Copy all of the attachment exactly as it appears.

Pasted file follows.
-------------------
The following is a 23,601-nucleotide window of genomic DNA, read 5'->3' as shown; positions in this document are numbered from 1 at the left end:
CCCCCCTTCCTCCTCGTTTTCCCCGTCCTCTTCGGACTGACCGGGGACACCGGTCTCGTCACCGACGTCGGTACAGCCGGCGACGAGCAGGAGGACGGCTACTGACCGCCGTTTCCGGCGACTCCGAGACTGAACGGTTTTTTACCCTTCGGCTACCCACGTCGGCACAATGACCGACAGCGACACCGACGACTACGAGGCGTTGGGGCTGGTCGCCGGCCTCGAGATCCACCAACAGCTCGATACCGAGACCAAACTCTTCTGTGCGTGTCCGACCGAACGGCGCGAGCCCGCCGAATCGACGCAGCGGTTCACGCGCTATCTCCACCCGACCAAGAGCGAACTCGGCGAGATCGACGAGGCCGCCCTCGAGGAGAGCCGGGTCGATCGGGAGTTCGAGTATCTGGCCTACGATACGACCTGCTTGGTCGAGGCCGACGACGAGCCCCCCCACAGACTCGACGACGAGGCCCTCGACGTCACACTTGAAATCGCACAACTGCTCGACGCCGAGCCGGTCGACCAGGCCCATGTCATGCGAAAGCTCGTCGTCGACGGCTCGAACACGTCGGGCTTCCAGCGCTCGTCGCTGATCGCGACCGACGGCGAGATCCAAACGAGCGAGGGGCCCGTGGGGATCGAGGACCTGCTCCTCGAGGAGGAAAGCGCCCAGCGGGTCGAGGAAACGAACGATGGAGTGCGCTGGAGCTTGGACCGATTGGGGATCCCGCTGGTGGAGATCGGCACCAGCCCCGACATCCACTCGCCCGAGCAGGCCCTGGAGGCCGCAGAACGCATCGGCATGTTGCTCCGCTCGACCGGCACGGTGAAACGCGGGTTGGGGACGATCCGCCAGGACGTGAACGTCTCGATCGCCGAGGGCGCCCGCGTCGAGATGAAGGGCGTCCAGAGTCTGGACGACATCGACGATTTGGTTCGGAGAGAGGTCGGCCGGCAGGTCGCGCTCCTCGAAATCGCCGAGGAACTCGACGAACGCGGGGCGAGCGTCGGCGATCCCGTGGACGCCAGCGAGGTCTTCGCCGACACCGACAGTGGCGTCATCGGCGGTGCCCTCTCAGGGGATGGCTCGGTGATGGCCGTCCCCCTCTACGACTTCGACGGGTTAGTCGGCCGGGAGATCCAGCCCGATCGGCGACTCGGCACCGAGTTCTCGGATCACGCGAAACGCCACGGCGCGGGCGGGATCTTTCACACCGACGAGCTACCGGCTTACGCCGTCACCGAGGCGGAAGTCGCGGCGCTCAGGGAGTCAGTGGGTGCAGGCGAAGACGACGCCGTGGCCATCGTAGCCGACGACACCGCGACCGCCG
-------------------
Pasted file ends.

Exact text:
The following is a 23,601-nucleotide window of genomic DNA, read 5'->3' as shown; positions in this document are numbered from 1 at the left end:
CCCCCCTTCCTCCTCGTTTTCCCCGTCCTCTTCGGACTGACCGGGGACACCGGTCTCGTCACCGACGTCGGTACAGCCGGCGACGAGCAGGAGGACGGCTACTGACCGCCGTTTCCGGCGACTCCGAGACTGAACGGTTTTTTACCCTTCGGCTACCCACGTCGGCACAATGACCGACAGCGACACCGACGACTACGAGGCGTTGGGGCTGGTCGCCGGCCTCGAGATCCACCAACAGCTCGATACCGAGACCAAACTCTTCTGTGCGTGTCCGACCGAACGGCGCGAGCCCGCCGAATCGACGCAGCGGTTCACGCGCTATCTCCACCCGACCAAGAGCGAACTCGGCGAGATCGACGAGGCCGCCCTCGAGGAGAGCCGGGTCGATCGGGAGTTCGAGTATCTGGCCTACGATACGACCTGCTTGGTCGAGGCCGACGACGAGCCCCCCCACAGACTCGACGACGAGGCCCTCGACGTCACACTTGAAATCGCACAACTGCTCGACGCCGAGCCGGTCGACCAGGCCCATGTCATGCGAAAGCTCGTCGTCGACGGCTCGAACACGTCGGGCTTCCAGCGCTCGTCGCTGATCGCGACCGACGGCGAGATCCAAACGAGCGAGGGGCCCGTGGGGATCGAGGACCTGCTCCTCGAGGAGGAAAGCGCCCAGCGGGTCGAGGAAACGAACGATGGAGTGCGCTGGAGCTTGGACCGATTGGGGATCCCGCTGGTGGAGATCGGCACCAGCCCCGACATCCACTCGCCCGAGCAGGCCCTGGAGGCCGCAGAACGCATCGGCATGTTGCTCCGCTCGACCGGCACGGTGAAACGCGGGTTGGGGACGATCCGCCAGGACGTGAACGTCTCGATCGCCGAGGGCGCCCGCGTCGAGATGAAGGGCGTCCAGAGTCTGGACGACATCGACGATTTGGTTCGGAGAGAGGTCGGCCGGCAGGTCGCGCTCCTCGAAATCGCCGAGGAACTCGACGAACGCGGGGCGAGCGTCGGCGATCCCGTGGACGCCAGCGAGGTCTTCGCCGACACCGACAGTGGCGTCATCGGCGGTGCCCTCTCAGGGGATGGCTCGGTGATGGCCGTCCCCCTCTACGACTTCGACGGGTTAGTCGGCCGGGAGATCCAGCCCGATCGGCGACTCGGCACCGAGTTCTCGGATCACGCGAAACGCCACGGCGCGGGCGGGATCTTTCACACCGACGAGCTACCGGCTTACGCCGTCACCGAGGCGGAAGTCGCGGCGCTCAGGGAGTCAGTGGGTGCAGGCGAAGACGACGCCGTGGCCATCGTAGCCGACGACACCGCGACCGCCG